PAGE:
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Understanding Supply System

Distribution of goods and Services in Nepal's Conflict Situation

Distribution of goods and Services in Nepal's Conflict Situation


Published Year: 2006

Published by: Nepal Foundation for Advanced Studies (NEFAS) & Friedrich-Ebert-Stiftung (FES)

Edited By : Ananda P. Srestha & Hari Uprety

Price: Not mentioned, Pages: 172

 

By RKC

The supply bottleneck is not a new problem in Nepal. Thousands of people in the mid-hill and remote districts have been confronting a dire food scarcity for decades. But the problem is still the same despite huge changes (both political and economic) taking place in the country.

A handful of people with access to power in the centre are successfully reaping benefits at the cost of those who have been grappling with poverty throughout their life.

Such abhorrent trend has been more prominent after the 1990 change grappling with poverty throughout their life.

Such abhorrent trend has been more prominent after the 1990 change though the democratic governments tried to make substantial efforts to improve the supply of food in those areas.

Of course, the rugged topography could be the main reason for peer supply system, but the reason alone is not justifiable.

It is the responsibility of the state to provide food where there is a food deficiency.

Nobody would go against the views that poor supply system and imbalanced development priority has been the major cause of social discontent, which ultimately led to the emergence of the Maoist movement in 1996. The movement was somehow the result of frustration among the poor who were unable to get a stomach-full meal a day. Of course, the political leaders were never serious in addressing the problem of the short supply of food grains to the poor living in the remote districts.

Democracy was restored and democracy was distorted. Again it has been restored with efforts of the people across the country.

But it is sad that the leaders in the power have always ignored them.

The problem of food shortage in remote and far-western Nepal has become more intense the recent years. The pathetic scene of people in squabbling over for a kilogram of rice should at least make those politicians, policy makers and even donors realize about their dire situation.

'The changing paradigm of development from welfare to rights-based, supply to demanded-oriented, urban-centric to rural based and paternalistic to inclusive governance have all increased cost for this impoverished country'.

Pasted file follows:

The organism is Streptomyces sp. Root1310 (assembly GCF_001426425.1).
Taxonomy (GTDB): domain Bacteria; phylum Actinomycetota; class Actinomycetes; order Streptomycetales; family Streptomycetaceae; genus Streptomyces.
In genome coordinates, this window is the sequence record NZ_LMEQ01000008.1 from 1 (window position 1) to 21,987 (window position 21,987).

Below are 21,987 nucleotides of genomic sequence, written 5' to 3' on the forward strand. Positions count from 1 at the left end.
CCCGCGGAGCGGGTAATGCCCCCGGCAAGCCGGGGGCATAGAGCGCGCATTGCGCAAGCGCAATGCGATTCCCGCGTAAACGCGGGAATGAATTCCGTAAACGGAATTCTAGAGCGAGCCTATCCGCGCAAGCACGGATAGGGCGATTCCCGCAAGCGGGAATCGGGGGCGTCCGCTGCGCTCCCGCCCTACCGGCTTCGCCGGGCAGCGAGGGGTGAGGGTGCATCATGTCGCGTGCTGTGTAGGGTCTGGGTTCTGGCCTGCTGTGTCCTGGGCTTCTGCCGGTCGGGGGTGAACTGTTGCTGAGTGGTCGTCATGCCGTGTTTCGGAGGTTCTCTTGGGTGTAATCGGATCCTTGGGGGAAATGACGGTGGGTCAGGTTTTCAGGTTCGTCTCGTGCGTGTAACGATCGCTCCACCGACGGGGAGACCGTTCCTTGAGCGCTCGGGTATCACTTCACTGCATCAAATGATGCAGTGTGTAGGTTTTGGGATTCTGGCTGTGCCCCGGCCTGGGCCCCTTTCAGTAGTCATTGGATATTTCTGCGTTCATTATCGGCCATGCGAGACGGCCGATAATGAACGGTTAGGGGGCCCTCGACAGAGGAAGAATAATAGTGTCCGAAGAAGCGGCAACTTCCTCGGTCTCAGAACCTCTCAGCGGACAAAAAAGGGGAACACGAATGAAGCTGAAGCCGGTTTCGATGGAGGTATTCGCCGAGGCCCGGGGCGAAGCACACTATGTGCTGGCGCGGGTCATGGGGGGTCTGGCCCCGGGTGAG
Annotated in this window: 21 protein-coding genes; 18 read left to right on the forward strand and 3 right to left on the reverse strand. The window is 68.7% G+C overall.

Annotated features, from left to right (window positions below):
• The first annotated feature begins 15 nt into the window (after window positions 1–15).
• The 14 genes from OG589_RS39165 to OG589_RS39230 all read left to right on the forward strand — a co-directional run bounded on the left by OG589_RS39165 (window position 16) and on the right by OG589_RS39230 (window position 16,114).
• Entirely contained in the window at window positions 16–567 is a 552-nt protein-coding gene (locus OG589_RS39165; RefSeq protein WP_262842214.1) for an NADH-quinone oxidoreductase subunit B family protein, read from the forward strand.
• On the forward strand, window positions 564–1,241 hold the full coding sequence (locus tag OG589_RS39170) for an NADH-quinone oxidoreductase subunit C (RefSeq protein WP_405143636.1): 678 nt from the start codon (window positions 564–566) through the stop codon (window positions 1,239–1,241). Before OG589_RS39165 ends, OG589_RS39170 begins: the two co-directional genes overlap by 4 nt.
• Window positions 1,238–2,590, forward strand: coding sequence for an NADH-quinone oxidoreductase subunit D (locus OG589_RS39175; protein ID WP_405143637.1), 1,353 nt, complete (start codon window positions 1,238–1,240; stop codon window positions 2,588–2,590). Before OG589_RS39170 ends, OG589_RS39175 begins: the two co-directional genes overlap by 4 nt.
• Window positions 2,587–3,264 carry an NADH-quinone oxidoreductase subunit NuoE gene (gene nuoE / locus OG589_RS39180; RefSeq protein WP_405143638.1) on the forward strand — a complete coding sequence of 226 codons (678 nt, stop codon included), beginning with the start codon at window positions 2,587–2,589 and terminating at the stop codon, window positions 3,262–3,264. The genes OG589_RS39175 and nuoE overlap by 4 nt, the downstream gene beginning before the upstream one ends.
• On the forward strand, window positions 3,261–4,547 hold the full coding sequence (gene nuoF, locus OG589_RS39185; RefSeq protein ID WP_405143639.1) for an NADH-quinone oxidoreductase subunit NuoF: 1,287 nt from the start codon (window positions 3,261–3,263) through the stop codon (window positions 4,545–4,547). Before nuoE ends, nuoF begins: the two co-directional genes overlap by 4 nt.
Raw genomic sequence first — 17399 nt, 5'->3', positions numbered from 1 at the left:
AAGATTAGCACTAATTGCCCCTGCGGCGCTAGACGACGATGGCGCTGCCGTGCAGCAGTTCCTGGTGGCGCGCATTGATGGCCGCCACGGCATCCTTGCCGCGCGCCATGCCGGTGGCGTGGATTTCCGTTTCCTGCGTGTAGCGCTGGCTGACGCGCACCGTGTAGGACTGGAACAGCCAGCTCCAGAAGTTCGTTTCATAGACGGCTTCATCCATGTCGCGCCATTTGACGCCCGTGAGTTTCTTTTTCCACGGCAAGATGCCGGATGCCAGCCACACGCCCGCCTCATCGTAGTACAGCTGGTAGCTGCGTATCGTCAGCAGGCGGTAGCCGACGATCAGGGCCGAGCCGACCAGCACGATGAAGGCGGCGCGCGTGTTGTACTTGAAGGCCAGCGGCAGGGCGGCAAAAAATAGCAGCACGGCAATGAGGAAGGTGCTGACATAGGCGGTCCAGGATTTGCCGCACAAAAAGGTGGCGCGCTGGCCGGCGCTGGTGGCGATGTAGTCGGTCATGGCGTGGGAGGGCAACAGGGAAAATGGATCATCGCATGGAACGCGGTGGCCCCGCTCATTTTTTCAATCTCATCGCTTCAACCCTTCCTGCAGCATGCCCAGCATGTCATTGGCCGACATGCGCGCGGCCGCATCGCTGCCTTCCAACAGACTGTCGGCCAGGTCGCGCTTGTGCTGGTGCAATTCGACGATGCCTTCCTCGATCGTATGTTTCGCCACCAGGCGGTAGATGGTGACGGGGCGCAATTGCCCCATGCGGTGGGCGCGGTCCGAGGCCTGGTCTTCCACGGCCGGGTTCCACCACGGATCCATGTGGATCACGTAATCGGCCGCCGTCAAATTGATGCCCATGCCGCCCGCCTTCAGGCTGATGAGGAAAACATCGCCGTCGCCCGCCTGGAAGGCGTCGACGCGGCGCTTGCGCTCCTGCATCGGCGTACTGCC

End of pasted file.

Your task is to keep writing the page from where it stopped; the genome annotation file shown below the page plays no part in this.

To strengthen the supply system is the responsibility of the government. But non-governmental organizations and other institutions including the donor agencies have taken the initiatives. The book entitled "Distribution of goods and Services in Nepal's Conflict Situation" published by the NEFAS can be taken as token for improving the supply of food in the needy areas.

The book is just a collection of working papers presented at a seminar in the capital a couple of months before. The book entitled "Distribution of Goods and Services in Nepal's Conflict Situation" published by the NEFAS is just a guideline for understanding the supply paraphernalia of food and other basic necessities.

In fact the seminar was organized with the objective of mustering views on supply mechanism and its dimension.

In view of Dev Raj Dahal, a prominent sociologist and strategist 'the delivery of supplies by the market and civil society sectors suffer from a lack of interest in collaboration.

Sustained failures of hitherto service provisions through mobile groups, public hearings, citizens' charters, cooperatives, service centers have forced policy makers to rethink their strategies.'

Ananda Shrestha in his remarks observe that due to poor governance and lack of voice from the society and Rights groups on such a crucial issue, democracy has little to offer these needy people, except the tedious parroting of poverty alleviation which has now become even more pronounced within the Loktantrik framework.

The book contains working papers presented by Prof. Guna Nidhi Sharma, Vidya Nath Nepal, Jagannath Ojha, Uma Shankar Prasad and Ram Kumar Dahal.

Vidya Nath Nepal in his paper has described the overall structure of Nepal's public distribution system.

The capacity of Nepal Oil Corporation, National Trading Concern and Nepal Food Corporation and even Salt Trading Corporation to carry out their tasks is limited, in spite of their extensive networks.

They need drastic changes in their institutional set up and service delivery systems through infusion of modern management tools to make their distribution chain effective in the remote areas.

Prof (Dr) Guna Nidhi Sharma explicitly uphold that 'anti poor biased distribution of productive assets like land ownership of enterprises, lending and investment of financial institutions employment and self-employment opportunities, urban centric development activities without proper distribution across regions.

On the other hand, and the flat rate of land tax, rebates to bigger investment, collateral based credit system absence of protection to cottage and small industries employing indigenous labour.'

Vidya Bir Kanskar's paper on Remote areas of Nepal: Reality, Potential and Prospects of Development and Delivery of Basic Services and Infrastructures," is very comprehensive.

The book is a guideline for improving Nepal's supply system. The NEFAS and FES have done a terrific job by publishing such papers fully based on academic exercises.

It can be hoped that the book would be very helpful in opening the eyes of the policy makers. The book is very informative and worth-reading. Efforts of NEFAS and FES should be appreciated.

Source: Friday Supplement, The Rising Nepal (22 September 2006)

 
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